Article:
Poilievre won’t succeed as a right-wing populist leader in Canada

I’m not saying there’s no route to power for Poilievre. But it isn’t the right-wing populist one to which he’s most naturally inclined. .


The Roxham Road quagmire is a fine example of Pierre Poilievre’s dilemma. It almost makes one sympathetic.

The federal Conservative leader has cast himself in the mould of a right populist leader, like Trump or Orban. For what it’s worth, I think the rightist he’s most like is U.S. congressman Jim Jordan, known for making harsh attacks ripe with personal contempt during hearings.

We’ve seen Poilievre, who’s been little in adult life except a parliamentarian, replicate this style in the House and committees. It works for him since it seems authentic and you don’t win elections by not being yourself, as his Conservative predecessors, Andrew Scheer and Erin O’Toole, learned.

The problem is the vessels that this style expresses itself in elsewhere, like being anti-immigration and at least covertly supportive of racism, don’t play as well here. They exist, even thrive, but aren’t deep or wide, partly because we lack an extensive nurturing soil for what once was called nativism, and now, white nationalism. A third pillar, anti-wokeism, depends largely on the first two.

Poilievre’s substitute for these substantial focuses is — Justin Trudeau, as a sort of Veg-o-matic catch-all for, literally, whatever is wrong. Inflation, climate, COVID, airports, violence, and everything being “broken” or “worse.” His rhetorical method is to eliminate all other possible causes, leaving only “Justin.”

His Tuesday press conference about Roxham Road showcased his dilemma. Roxham is the little street leading from New York state into Quebec where refugee claimants cross and are shepherded by Mounties into the claims process.

If they went to official crossings they’d be turned back based on the Safe Third Country Agreement between Canada and the U.S. It is an ugly little deal meant to scuttle the universal right of beleaguered souls to apply for refugee status anywhere they wind up and be allowed a fair shot at getting it.

Poilievre held the presser to demand Roxham be closed within 30 days. Or what? Who the hell knows? But “a real country has borders.” (Whistle, whistle.) He avoided calling for a wall. And he spent at least as much passion saying he loves our immigration system and it’s the best in the world.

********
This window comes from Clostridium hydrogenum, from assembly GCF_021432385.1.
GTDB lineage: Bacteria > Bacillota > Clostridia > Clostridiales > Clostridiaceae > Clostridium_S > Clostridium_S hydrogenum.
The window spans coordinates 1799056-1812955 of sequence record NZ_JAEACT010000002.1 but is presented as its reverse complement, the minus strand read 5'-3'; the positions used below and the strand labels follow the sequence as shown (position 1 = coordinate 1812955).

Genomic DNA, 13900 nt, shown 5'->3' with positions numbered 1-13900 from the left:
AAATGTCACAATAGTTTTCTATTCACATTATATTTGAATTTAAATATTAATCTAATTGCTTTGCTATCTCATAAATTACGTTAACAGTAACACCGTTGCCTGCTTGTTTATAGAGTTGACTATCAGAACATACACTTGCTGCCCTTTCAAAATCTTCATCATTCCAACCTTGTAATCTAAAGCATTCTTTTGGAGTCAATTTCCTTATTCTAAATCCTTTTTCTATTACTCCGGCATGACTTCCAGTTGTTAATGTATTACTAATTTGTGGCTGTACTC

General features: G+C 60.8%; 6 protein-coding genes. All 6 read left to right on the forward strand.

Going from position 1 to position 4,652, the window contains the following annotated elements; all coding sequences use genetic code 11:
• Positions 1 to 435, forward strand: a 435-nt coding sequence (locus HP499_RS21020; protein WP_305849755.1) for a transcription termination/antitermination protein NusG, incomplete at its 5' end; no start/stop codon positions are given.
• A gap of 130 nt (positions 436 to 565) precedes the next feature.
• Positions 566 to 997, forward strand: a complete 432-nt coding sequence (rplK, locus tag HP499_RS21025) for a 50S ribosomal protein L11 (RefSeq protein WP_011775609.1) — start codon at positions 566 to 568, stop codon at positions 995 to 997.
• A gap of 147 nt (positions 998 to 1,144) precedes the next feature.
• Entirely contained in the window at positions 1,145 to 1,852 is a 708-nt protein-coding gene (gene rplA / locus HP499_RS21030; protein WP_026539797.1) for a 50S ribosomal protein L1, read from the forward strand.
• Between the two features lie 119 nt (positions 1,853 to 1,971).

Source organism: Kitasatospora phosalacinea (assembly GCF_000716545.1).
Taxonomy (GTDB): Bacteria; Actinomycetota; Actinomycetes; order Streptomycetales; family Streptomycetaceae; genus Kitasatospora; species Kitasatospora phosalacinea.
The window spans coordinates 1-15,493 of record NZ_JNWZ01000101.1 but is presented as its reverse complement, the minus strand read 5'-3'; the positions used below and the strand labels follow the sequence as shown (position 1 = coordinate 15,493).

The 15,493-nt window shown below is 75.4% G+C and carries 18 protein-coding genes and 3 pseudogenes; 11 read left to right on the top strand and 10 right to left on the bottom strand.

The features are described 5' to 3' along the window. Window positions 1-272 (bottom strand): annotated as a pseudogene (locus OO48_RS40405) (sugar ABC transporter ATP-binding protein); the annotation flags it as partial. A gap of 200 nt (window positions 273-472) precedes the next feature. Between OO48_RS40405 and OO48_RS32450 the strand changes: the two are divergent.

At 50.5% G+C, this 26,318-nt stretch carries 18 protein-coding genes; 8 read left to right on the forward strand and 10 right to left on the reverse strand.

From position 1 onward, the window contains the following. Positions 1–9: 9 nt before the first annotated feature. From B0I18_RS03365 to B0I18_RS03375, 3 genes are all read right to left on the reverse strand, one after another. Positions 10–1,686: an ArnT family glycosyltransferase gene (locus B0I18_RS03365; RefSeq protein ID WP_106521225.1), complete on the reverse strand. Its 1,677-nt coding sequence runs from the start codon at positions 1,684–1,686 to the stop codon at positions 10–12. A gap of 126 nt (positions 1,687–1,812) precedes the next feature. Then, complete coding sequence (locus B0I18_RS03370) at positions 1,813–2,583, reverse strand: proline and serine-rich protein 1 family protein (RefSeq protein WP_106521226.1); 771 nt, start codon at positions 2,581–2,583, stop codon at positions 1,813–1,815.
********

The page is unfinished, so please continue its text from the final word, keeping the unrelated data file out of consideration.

This is a tricky straddle. It’s a bit like Stephen Harper, who spent much time in power building an image supportive of minorities and then, in the electoral crunch of 2015, got scalded by his own Barbaric Cultural Practices tipline. Whoops.

I’m aware the latest poll, by Abacus, shows Poilievre in a mild rise while Trudeau is in small decline. This is mostly due to a desire for change (after an exhausting stretch) plus deep anti-Trudeauism, bordering, heh, on phobic.

But one good poll deserves another. A new Nanos poll shows 4-in-10 Canadians say there isn’t enough policing at “irregular” crossings like Roxham. My point? That’s a 17 per cent decrease in alarm since 2018. Canadians are getting less worried.

Who knows why? Stories of refugees dying in snowstorms when they tried crossing in Manitoba? The way Syrian refugees didn’t destroy Canada as we knew it? But it should dismay Poilievre. Canada is infertile ground for covert anti-immigrationism, though anti-Justinism still has potential.

So I’m not saying there’s no route to power for Poilievre. But it isn’t the right-wing populist one to which he’s most naturally inclined.

Besides, the whole Roxham Road thing could be scuppered by the Supreme Court this summer, God willing, if they rule the Safe Third Country Agreement unconstitutional.

Final general comment: Roxham Road may be a huge mess for Canada but not nearly as much as for refugees. It all began post-World War Two when masses of displaced people were left stateless, without legal protections. It led to certain universally agreed rights.

More recently, globalization granted far more rights and free movement to capital than to humans. Meanwhile, places like Modi’s India and Palestine have forced new questions about statelessness onto the agenda. This is not a matter confined to Roxham Road.


This column originally appeared in the Toronto Star.
is a Canadian novelist, playwright, journalist, and critic and has been writing for more than forty years. Until October 1, 2010, he wrote a regular column in The Globe and Mail; on February 11, 2011, he began a weekly column in the Toronto Star. He currently teaches a half course on Canadian media and culture in University College (CDN221) at the University of Toronto. He is a contributing editor of This Magazine. He received his Bachelor of Arts degree in Near Eastern and Jewish Studies at Brandeis University and got his Master of Arts degree in religion at Columbia University. He also studied philosophy at the New School for Social Research in New York City. He was once a trade union organizer in Toronto and participated in the Artistic Woodwork strike.[